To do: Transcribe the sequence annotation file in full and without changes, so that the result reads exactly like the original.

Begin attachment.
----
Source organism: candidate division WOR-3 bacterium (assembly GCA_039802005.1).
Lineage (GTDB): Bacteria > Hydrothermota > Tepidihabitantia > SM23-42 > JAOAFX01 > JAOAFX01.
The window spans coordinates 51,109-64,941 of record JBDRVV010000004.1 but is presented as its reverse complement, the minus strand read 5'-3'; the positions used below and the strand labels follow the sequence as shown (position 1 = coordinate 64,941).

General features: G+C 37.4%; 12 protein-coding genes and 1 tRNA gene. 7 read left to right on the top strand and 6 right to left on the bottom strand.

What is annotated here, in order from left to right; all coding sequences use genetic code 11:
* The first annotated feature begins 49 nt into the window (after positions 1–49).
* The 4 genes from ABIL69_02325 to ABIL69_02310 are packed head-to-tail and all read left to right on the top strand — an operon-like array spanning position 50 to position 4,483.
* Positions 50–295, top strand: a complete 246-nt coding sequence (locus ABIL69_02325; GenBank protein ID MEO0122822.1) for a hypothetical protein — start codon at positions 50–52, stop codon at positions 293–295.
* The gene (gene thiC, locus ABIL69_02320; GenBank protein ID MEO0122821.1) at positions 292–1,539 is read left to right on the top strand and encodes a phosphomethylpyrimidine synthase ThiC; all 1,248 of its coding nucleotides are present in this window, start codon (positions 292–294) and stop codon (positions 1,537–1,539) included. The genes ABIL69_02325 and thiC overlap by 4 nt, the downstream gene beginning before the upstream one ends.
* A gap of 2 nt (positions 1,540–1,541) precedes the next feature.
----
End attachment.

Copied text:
Source organism: candidate division WOR-3 bacterium (assembly GCA_039802005.1).
Lineage (GTDB): Bacteria > Hydrothermota > Tepidihabitantia > SM23-42 > JAOAFX01 > JAOAFX01.
The window spans coordinates 51,109-64,941 of record JBDRVV010000004.1 but is presented as its reverse complement, the minus strand read 5'-3'; the positions used below and the strand labels follow the sequence as shown (position 1 = coordinate 64,941).

General features: G+C 37.4%; 12 protein-coding genes and 1 tRNA gene. 7 read left to right on the top strand and 6 right to left on the bottom strand.

What is annotated here, in order from left to right; all coding sequences use genetic code 11:
* The first annotated feature begins 49 nt into the window (after positions 1–49).
* The 4 genes from ABIL69_02325 to ABIL69_02310 are packed head-to-tail and all read left to right on the top strand — an operon-like array spanning position 50 to position 4,483.
* Positions 50–295, top strand: a complete 246-nt coding sequence (locus ABIL69_02325; GenBank protein ID MEO0122822.1) for a hypothetical protein — start codon at positions 50–52, stop codon at positions 293–295.
* The gene (gene thiC, locus ABIL69_02320; GenBank protein ID MEO0122821.1) at positions 292–1,539 is read left to right on the top strand and encodes a phosphomethylpyrimidine synthase ThiC; all 1,248 of its coding nucleotides are present in this window, start codon (positions 292–294) and stop codon (positions 1,537–1,539) included. The genes ABIL69_02325 and thiC overlap by 4 nt, the downstream gene beginning before the upstream one ends.
* A gap of 2 nt (positions 1,540–1,541) precedes the next feature.